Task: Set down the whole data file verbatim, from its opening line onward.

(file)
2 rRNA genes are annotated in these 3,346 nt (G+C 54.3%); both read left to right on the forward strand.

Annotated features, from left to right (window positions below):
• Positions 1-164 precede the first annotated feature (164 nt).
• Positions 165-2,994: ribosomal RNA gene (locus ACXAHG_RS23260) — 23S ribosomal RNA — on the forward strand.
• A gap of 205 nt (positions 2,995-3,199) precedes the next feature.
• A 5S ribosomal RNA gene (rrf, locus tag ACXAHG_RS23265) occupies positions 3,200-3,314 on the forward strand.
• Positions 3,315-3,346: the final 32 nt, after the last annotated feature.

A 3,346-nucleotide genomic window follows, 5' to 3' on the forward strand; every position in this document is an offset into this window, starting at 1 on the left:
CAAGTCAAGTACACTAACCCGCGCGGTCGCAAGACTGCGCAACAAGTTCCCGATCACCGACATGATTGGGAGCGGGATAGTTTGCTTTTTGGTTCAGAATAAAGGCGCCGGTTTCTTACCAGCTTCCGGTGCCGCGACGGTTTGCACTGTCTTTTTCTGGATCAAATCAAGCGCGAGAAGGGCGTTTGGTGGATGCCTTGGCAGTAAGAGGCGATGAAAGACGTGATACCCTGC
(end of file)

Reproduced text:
2 rRNA genes are annotated in these 3,346 nt (G+C 54.3%); both read left to right on the forward strand.

Annotated features, from left to right (window positions below):
• Positions 1-164 precede the first annotated feature (164 nt).
• Positions 165-2,994: ribosomal RNA gene (locus ACXAHG_RS23260) — 23S ribosomal RNA — on the forward strand.
• A gap of 205 nt (positions 2,995-3,199) precedes the next feature.
• A 5S ribosomal RNA gene (rrf, locus tag ACXAHG_RS23265) occupies positions 3,200-3,314 on the forward strand.
• Positions 3,315-3,346: the final 32 nt, after the last annotated feature.

A 3,346-nucleotide genomic window follows, 5' to 3' on the forward strand; every position in this document is an offset into this window, starting at 1 on the left:
CAAGTCAAGTACACTAACCCGCGCGGTCGCAAGACTGCGCAACAAGTTCCCGATCACCGACATGATTGGGAGCGGGATAGTTTGCTTTTTGGTTCAGAATAAAGGCGCCGGTTTCTTACCAGCTTCCGGTGCCGCGACGGTTTGCACTGTCTTTTTCTGGATCAAATCAAGCGCGAGAAGGGCGTTTGGTGGATGCCTTGGCAGTAAGAGGCGATGAAAGACGTGATACCCTGC